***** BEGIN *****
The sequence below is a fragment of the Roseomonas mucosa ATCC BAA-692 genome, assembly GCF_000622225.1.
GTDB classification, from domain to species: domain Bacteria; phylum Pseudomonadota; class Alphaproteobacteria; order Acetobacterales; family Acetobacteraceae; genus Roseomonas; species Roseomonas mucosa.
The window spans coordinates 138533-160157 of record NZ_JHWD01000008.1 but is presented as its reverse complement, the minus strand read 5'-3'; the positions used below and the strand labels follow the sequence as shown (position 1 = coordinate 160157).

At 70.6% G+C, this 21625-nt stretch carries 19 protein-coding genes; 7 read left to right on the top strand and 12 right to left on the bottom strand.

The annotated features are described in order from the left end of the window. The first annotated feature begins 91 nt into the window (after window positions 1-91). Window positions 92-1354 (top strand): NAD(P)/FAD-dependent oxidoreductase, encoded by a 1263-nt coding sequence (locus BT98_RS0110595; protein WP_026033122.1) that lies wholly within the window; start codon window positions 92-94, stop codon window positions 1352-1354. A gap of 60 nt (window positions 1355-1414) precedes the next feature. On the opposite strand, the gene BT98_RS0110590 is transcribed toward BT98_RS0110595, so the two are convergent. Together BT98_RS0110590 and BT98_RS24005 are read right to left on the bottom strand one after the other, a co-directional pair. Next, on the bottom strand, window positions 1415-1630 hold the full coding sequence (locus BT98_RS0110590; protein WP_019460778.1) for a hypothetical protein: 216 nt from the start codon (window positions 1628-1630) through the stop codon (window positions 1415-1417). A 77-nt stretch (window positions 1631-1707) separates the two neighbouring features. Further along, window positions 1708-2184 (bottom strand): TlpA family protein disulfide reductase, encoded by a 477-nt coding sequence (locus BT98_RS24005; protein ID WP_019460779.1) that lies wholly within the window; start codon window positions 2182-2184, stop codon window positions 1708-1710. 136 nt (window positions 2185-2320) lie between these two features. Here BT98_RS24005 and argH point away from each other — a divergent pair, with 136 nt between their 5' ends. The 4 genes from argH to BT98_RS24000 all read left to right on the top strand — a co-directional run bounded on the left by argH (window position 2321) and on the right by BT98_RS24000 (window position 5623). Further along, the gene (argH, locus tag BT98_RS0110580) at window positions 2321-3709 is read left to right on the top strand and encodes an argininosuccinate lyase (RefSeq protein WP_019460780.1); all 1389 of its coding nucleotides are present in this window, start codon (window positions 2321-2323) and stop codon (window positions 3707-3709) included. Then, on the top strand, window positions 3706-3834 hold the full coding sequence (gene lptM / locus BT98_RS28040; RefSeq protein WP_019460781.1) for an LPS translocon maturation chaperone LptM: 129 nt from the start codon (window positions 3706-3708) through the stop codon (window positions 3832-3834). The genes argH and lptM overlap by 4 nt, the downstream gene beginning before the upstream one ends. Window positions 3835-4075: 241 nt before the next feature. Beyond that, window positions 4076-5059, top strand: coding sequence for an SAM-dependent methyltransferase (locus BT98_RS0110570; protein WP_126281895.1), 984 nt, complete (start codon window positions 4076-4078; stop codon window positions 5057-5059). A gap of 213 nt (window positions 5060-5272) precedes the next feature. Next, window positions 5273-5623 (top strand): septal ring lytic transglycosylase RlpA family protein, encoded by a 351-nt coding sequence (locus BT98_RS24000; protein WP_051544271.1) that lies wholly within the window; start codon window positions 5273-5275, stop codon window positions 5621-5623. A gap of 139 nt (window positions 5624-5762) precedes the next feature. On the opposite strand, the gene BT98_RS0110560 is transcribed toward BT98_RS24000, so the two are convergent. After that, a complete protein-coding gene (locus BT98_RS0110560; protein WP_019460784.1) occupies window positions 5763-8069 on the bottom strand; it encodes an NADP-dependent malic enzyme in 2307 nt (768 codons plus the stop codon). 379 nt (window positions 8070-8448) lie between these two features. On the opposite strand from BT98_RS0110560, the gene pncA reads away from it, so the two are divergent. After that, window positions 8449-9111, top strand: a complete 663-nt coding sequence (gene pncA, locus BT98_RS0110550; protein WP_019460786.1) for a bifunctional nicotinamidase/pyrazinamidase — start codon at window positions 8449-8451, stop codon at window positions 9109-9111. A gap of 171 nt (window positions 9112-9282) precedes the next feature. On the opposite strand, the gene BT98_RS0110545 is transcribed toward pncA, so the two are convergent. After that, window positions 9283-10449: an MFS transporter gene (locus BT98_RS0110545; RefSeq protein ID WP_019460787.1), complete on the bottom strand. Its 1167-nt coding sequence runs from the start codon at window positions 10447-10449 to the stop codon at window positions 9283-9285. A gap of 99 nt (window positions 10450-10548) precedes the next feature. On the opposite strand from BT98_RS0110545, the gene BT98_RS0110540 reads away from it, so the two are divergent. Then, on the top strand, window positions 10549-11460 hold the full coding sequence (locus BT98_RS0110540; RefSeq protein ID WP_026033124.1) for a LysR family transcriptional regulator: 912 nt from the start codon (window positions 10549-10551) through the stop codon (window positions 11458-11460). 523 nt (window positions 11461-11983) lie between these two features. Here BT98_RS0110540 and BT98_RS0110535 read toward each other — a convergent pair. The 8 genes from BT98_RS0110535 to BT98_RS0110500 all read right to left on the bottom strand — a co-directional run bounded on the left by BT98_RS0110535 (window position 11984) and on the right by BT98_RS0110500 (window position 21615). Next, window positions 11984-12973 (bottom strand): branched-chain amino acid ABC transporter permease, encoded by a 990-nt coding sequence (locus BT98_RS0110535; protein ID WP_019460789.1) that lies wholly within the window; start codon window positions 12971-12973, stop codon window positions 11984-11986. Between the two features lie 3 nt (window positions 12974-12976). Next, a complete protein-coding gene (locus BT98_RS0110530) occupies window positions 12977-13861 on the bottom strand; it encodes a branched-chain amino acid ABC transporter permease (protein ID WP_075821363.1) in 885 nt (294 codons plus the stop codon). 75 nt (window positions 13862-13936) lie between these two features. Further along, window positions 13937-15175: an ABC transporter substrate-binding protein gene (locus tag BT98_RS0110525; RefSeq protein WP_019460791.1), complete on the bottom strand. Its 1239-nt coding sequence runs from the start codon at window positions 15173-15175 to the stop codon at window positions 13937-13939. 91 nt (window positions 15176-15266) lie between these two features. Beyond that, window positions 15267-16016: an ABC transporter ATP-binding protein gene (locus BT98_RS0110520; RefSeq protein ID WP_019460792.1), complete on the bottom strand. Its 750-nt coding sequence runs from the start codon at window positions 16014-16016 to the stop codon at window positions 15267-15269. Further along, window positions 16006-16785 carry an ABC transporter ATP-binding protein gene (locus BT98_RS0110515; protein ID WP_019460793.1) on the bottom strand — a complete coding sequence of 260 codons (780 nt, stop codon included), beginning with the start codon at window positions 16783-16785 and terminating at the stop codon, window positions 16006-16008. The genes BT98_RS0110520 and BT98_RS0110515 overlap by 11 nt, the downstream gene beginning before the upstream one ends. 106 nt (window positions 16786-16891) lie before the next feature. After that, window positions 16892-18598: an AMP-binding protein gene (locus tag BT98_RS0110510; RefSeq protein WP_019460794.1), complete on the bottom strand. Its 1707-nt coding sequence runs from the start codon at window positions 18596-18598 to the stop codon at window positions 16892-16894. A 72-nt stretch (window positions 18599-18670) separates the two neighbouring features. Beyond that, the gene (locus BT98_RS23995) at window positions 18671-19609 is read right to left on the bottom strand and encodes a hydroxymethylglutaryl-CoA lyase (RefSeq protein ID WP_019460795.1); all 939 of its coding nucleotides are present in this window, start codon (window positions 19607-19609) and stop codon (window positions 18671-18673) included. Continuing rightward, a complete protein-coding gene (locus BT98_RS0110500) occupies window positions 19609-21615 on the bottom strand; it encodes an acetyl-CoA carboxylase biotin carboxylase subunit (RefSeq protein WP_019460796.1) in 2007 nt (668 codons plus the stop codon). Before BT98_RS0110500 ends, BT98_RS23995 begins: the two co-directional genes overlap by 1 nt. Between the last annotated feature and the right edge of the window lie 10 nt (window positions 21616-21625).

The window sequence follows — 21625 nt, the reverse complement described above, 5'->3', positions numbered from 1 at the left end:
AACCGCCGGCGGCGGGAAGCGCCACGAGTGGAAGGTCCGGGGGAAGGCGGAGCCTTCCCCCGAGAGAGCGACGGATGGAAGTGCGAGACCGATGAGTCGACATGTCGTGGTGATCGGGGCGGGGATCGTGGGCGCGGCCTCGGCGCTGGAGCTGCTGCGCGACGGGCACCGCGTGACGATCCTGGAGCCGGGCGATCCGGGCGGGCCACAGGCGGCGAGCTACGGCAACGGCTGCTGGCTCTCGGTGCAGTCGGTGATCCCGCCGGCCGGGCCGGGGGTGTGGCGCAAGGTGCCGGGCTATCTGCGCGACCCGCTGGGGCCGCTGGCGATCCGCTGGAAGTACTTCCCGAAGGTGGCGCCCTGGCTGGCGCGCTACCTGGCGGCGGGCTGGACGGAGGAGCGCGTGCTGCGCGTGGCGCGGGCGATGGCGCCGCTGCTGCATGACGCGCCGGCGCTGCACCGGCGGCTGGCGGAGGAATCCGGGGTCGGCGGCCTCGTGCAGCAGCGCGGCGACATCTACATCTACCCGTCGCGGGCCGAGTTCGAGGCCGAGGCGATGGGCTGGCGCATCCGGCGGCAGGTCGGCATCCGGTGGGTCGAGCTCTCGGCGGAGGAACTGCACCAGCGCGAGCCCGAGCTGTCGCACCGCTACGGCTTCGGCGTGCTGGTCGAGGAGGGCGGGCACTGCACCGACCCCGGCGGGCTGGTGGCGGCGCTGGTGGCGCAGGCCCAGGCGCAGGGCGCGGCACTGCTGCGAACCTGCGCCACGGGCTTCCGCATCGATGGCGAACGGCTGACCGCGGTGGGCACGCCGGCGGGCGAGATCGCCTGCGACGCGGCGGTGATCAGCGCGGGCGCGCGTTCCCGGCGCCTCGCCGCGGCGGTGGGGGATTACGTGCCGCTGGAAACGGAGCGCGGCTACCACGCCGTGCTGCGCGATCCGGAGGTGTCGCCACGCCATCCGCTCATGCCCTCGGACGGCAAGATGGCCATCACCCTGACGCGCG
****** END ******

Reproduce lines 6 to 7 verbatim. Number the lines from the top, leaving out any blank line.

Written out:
The window sequence follows — 21625 nt, the reverse complement described above, 5'->3', positions numbered from 1 at the left end:
AACCGCCGGCGGCGGGAAGCGCCACGAGTGGAAGGTCCGGGGGAAGGCGGAGCCTTCCCCCGAGAGAGCGACGGATGGAAGTGCGAGACCGATGAGTCGACATGTCGTGGTGATCGGGGCGGGGATCGTGGGCGCGGCCTCGGCGCTGGAGCTGCTGCGCGACGGGCACCGCGTGACGATCCTGGAGCCGGGCGATCCGGGCGGGCCACAGGCGGCGAGCTACGGCAACGGCTGCTGGCTCTCGGTGCAGTCGGTGATCCCGCCGGCCGGGCCGGGGGTGTGGCGCAAGGTGCCGGGCTATCTGCGCGACCCGCTGGGGCCGCTGGCGATCCGCTGGAAGTACTTCCCGAAGGTGGCGCCCTGGCTGGCGCGCTACCTGGCGGCGGGCTGGACGGAGGAGCGCGTGCTGCGCGTGGCGCGGGCGATGGCGCCGCTGCTGCATGACGCGCCGGCGCTGCACCGGCGGCTGGCGGAGGAATCCGGGGTCGGCGGCCTCGTGCAGCAGCGCGGCGACATCTACATCTACCCGTCGCGGGCCGAGTTCGAGGCCGAGGCGATGGGCTGGCGCATCCGGCGGCAGGTCGGCATCCGGTGGGTCGAGCTCTCGGCGGAGGAACTGCACCAGCGCGAGCCCGAGCTGTCGCACCGCTACGGCTTCGGCGTGCTGGTCGAGGAGGGCGGGCACTGCACCGACCCCGGCGGGCTGGTGGCGGCGCTGGTGGCGCAGGCCCAGGCGCAGGGCGCGGCACTGCTGCGAACCTGCGCCACGGGCTTCCGCATCGATGGCGAACGGCTGACCGCGGTGGGCACGCCGGCGGGCGAGATCGCCTGCGACGCGGCGGTGATCAGCGCGGGCGCGCGTTCCCGGCGCCTCGCCGCGGCGGTGGGGGATTACGTGCCGCTGGAAACGGAGCGCGGCTACCACGCCGTGCTGCGCGATCCGGAGGTGTCGCCACGCCATCCGCTCATGCCCTCGGACGGCAAGATGGCCATCACCCTGACGCGCG